Sunday, July 22, 2012

Feature Week: Shakespeare

Our next feature week is an author for whom I have a great fondness...which I share with most of western civilisation. Unlike most people, I started reading Shakespeare because I wanted to know, once and for all, who these "Romeo and Juliet" people I kept hearing about were. I got tangled up in the language pretty quickly (I was nine) but after a couple more false starts and a lot of help from picture books and Charles and Mary Lamb's classic book Tales from Shakespeare I was off.

So why read Shakespeare at all? There are a number of reasons. First, Shakespeare is culturally important: his stories, his ideas, and his odd little phrases have made their way into the imagination and vocabularies of the whole world. Ever thought what life would be like without words such as advertising, excitement, gloomy, or luggage? Ever called something a fool's paradise or a sorry sight? Has anything happened to you all of a sudden, or do you consider something as pure as the driven snow? Have you ever come across something as cold as a stone and as dead as a doornail? Is discretion the better part of valour, and have you ever been eaten out of house and home? Believe it or not, the writer by the name of William Shakespeare is the one who coined these and many other familiar words and phrases. He was also the one who introduced the world to some of the most memorable characters in literature--Macbeth, Hamlet, and even poor Yorick. It would be difficult to have a good English education without reading Shakespeare.

Second--stop me if you've heard this before--but Shakespeare was a pretty neat writer. His stories are carefully constructed, his characters are fully-rounded, his themes are thought-provoking, his writing style is incredible. He is a one-stop creative writing course all by himself.

Third, Shakespeare's worldview is generally sound and the themes of his plays are extraordinarily mature and wise, as I hope to prove throughout the course of this week. His plays could never have been produced except in the grand days of Christendom, and the themes that come through have provided me with hours of enjoyment.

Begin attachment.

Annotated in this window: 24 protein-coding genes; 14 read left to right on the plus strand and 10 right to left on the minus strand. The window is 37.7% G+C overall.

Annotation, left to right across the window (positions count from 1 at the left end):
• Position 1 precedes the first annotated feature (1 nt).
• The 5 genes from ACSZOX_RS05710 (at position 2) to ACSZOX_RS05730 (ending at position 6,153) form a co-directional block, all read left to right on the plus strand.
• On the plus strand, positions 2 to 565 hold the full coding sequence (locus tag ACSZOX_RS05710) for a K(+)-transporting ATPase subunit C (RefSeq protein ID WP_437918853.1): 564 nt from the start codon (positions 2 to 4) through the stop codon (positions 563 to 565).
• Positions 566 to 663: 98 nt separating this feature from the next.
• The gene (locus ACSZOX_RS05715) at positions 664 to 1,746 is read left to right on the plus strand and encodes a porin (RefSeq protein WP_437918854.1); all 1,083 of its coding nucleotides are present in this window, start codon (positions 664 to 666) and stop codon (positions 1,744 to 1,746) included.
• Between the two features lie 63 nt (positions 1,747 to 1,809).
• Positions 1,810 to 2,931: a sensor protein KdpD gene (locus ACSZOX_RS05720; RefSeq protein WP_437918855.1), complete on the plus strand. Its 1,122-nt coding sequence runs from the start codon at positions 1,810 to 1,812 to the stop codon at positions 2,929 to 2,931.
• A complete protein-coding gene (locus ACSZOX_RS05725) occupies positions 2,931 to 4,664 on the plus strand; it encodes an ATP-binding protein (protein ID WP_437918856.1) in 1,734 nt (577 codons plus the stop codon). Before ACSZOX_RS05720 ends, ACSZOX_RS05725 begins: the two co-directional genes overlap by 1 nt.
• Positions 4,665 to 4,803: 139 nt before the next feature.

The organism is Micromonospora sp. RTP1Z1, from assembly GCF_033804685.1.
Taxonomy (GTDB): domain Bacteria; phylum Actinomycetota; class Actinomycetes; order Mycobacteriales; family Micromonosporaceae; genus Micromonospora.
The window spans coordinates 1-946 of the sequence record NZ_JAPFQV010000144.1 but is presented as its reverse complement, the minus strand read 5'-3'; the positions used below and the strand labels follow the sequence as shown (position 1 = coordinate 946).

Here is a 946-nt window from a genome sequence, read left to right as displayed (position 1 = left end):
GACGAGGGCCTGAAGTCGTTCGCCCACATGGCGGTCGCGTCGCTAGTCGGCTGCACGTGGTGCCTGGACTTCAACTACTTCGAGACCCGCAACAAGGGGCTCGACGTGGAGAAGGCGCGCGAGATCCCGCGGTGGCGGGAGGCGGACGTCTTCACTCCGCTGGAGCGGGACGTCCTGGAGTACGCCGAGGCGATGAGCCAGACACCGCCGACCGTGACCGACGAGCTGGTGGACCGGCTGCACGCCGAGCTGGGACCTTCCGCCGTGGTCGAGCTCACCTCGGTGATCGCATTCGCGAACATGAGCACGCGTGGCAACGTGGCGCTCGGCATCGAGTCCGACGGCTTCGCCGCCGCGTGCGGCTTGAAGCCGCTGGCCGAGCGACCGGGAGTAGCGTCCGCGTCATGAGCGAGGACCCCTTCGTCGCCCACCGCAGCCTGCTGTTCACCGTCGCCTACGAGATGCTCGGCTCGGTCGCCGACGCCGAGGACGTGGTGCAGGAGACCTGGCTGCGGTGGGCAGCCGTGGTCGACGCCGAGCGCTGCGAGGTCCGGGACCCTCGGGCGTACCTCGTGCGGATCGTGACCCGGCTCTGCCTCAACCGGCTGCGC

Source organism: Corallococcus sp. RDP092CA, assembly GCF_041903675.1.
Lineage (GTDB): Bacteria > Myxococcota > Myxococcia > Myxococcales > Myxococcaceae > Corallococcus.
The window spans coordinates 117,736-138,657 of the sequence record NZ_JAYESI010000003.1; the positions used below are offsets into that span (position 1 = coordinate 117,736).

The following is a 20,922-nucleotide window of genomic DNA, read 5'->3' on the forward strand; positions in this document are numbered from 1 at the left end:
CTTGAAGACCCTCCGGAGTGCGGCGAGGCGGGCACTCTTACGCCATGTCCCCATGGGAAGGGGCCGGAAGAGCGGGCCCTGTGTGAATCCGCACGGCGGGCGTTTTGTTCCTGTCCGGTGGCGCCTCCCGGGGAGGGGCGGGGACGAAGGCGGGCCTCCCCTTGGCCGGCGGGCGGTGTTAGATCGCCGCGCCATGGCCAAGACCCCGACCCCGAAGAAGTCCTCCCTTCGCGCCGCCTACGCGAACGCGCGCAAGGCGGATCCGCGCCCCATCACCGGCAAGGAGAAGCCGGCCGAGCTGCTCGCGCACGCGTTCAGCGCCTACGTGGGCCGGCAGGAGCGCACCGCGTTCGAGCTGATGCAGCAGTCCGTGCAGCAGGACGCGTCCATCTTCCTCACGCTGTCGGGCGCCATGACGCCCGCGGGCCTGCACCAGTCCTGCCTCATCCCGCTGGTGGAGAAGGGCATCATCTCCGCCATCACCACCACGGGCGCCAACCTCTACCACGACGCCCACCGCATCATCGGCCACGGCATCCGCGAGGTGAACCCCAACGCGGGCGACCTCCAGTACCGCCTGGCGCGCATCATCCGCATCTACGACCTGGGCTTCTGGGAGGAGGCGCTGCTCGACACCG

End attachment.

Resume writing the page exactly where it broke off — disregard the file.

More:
That said, my readers will probably want to hear--Shakespeare makes a lot of off-colour jokes. A lot. Fortunately, the language is such that as long as one doesn't have a really well-footnoted edition, one can read vast swathes of the things without recognising them (although this becomes more problematic when acting or watching Shakespeare, which is really the best way of experiencing him). I was discussing this particular aspect of Shakespeare with Mum the other day. Now Shakespeare is not the only Elizabethan I have read. For example, I find him positively decent compared to (Renaissance-Italian) Ariosto. And he doesn't even look so bad when compared to the best of the Puritan authors, like Edmund Spenser or the Puritan-influenced John Donne, who were also given to a frankness embarrassing today. Obviously you will want to make up your own mind as to what may be acceptable.
Hoaxing Western Civ since the 16th century

One last thing before I get launched into some of my favourite Shakespeare plays. And that is the perennially fascinating authorship question. Were the works of "William Shakespeare" written by the man from Stratford-on-Avon, or by someone else who used him as an agent? Popular contenders in the past have been anyone from Francis Bacon to Queen Elizabeth herself or for all I know, Elvis. But one man has emerged as the most likely candidate--if William Shakespeare of Stratford did not write the works that appeared under his name, then they were certainly written by Edward de Vere, Earl of Oxford. Unlike "the man from Stratford" (of whom very little is known), de Vere had an excellent education, the opportunity to travel throughout Italy and other parts, a background in law, a documented literary ability, and familiarity with both the theatre and the court--all of which are shown in the plays. This view has attracted a lot of ridicule--and also a lot of supporters, ranging from famous Shakespearean actors like Laurence Olivier and John Gielgud to writers and thinkers such as Joseph Sobran and Christopher Hitchens. The former's book Alias Shakespeare I have not read, but I hear that it is an excellent introduction to the case for Oxfordian authorship.

And now to get into some plays. I'll be back tomorrow with everyone's favourite Romeo and Juliet!

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